dc.contributor.authorLavelle, Meghanen_GB
dc.contributor.authorValusek, Skipen_GB
dc.author.detailsBeth LaVelle, St. Joseph's Hospital, St. Paul, Minnesota, USA, email: Skypony2@baldwin-telecom.net; Skip Valusek; Meghan Lavelleen_GB
dc.identifier.urihttp://hdl.handle.net/10755/157131-
dc.description.abstractPURPOSE: Faced with too many competing demands for implementing change - some that we initiated and even more that were initiated for us - our staff, educators, and managers were wearing out. Without situational awareness, "planners" underestimated the energy it took to implement and sustain each change and the potential negative impact of "just one more thing" on patient safety and staff retention. In Fall 2007, we decided to create a "healthier work environment" by controlling the avalanche of change. Description: Change Calendars are tools used to reduce change fatigue and improve patient safety by providing a structure to a) forecast and proactively schedule changes that affect caregivers, b) accurately assess degree of impact of each change, c) purposefully plan how to meet educational needs, and d) justify requests to increase preceptor/educator staffing or even delay implementation. Individual changes are listed along the vertical axis of the grid; dates are rolled out along the horizontal axis; and within the body of the table are the departments affected and stages of actual and potential changes (plan, implement, evaluate, sustain). Overlays include the breadth of each change (system, site, department), key stakeholders, level of education needed (low, moderate, high), critical mass vs. mandatory, predicted ease of transition for staff, and concurrent demands for educational and unit resources. In fall 2007, nurses and other staff were surveyed of the changes in their departments, their perceptions of changes, and how changes affected patient safety. Then, a hospital-wide Change Calendar was created. The Calendar is continually updated with pilots, initiative, and changes submitted by our staff, educators, and directors. EVALUATION: Over 250 staff shared their perceptions of changes at work and the effect on patient safety. Administrators quickly came on board as the Change Calendar helped them grasp the volume and potential impact of changes on nursing staff and our patients. We have more balance in our initiatives. Reviews of changes that have gone badly usually indicate that closer consideration of the Calendar would have greatly facilitated the process and reduced staff angst. Some support departments have been slower to participant or recognize the consequences of their changes, but increasingly nurses push back, asking "Have you looked at the Change Calendar?" A formal reassessment of change is planned for 2009.en_GB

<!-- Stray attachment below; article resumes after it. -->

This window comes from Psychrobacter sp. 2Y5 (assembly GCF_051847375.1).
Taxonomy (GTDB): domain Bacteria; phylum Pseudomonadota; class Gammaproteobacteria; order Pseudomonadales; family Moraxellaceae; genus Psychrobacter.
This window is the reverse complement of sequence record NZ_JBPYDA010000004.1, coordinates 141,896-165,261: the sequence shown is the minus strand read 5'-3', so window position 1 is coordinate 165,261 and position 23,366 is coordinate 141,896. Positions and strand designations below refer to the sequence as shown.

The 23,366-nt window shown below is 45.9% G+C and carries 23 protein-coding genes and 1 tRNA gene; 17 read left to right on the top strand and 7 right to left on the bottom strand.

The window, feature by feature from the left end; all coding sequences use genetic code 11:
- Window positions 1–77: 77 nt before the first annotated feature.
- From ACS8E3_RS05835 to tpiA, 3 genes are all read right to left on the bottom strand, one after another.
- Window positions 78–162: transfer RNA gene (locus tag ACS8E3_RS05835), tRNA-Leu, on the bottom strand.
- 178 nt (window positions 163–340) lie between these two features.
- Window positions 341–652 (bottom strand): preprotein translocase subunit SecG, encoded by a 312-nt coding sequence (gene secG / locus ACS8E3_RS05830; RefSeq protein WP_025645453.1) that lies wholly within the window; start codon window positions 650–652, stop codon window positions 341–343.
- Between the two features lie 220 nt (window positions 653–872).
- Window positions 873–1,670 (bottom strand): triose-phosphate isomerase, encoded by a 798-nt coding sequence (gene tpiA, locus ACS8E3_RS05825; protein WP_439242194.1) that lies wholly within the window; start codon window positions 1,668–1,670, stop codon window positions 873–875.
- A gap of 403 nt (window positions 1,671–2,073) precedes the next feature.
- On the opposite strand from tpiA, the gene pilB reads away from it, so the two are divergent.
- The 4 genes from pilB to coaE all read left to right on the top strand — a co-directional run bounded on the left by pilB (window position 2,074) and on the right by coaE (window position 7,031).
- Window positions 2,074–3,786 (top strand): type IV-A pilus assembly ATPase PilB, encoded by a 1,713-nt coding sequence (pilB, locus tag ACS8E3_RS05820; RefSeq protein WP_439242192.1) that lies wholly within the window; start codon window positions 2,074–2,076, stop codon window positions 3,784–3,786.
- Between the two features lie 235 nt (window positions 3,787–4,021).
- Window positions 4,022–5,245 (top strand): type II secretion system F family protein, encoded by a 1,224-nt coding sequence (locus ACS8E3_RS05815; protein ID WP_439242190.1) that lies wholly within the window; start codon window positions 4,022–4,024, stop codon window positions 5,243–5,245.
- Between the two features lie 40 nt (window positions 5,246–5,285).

dc.date.available2011-10-26T19:26:57Z-
dc.date.issued2011-10-26en_GB
dc.date.accessioned2011-10-26T19:26:57Z-
dc.identifier.citation2009 National Teaching Institute Research Abstracts. American Journal of Critical Care, 18(3), e1-e17.en_GB
dc.conference.date2009en_GB
dc.conference.nameNational Teaching Institute and Critical Care Expositionen_GB
dc.conference.hostAmerican Association of Critical-Care Nursesen_GB
dc.conference.locationNew Orleans, Louisiana, USAen_GB
dc.identifier.citation2009 National Teaching Institute Research Abstracts. American Journal of Critical Care, 18(3), e1-e17.en_GB
dc.description.noteThis is an abstract-only submission. If the author has submitted a full-text item based on this abstract, you may find it by browsing the Virginia Henderson Global Nursing e-Repository by author. If author contact information is available in this abstract, please feel free to contact him or her with your queries regarding this submission. Alternatively, please contact the conference host, journal, or publisher (according to the circumstance) for further details regarding this item. If a citation is listed in this record, the item has been published and is available via open-access avenues or a journal/database subscription. Contact your library for assistance in obtaining the as-published article.-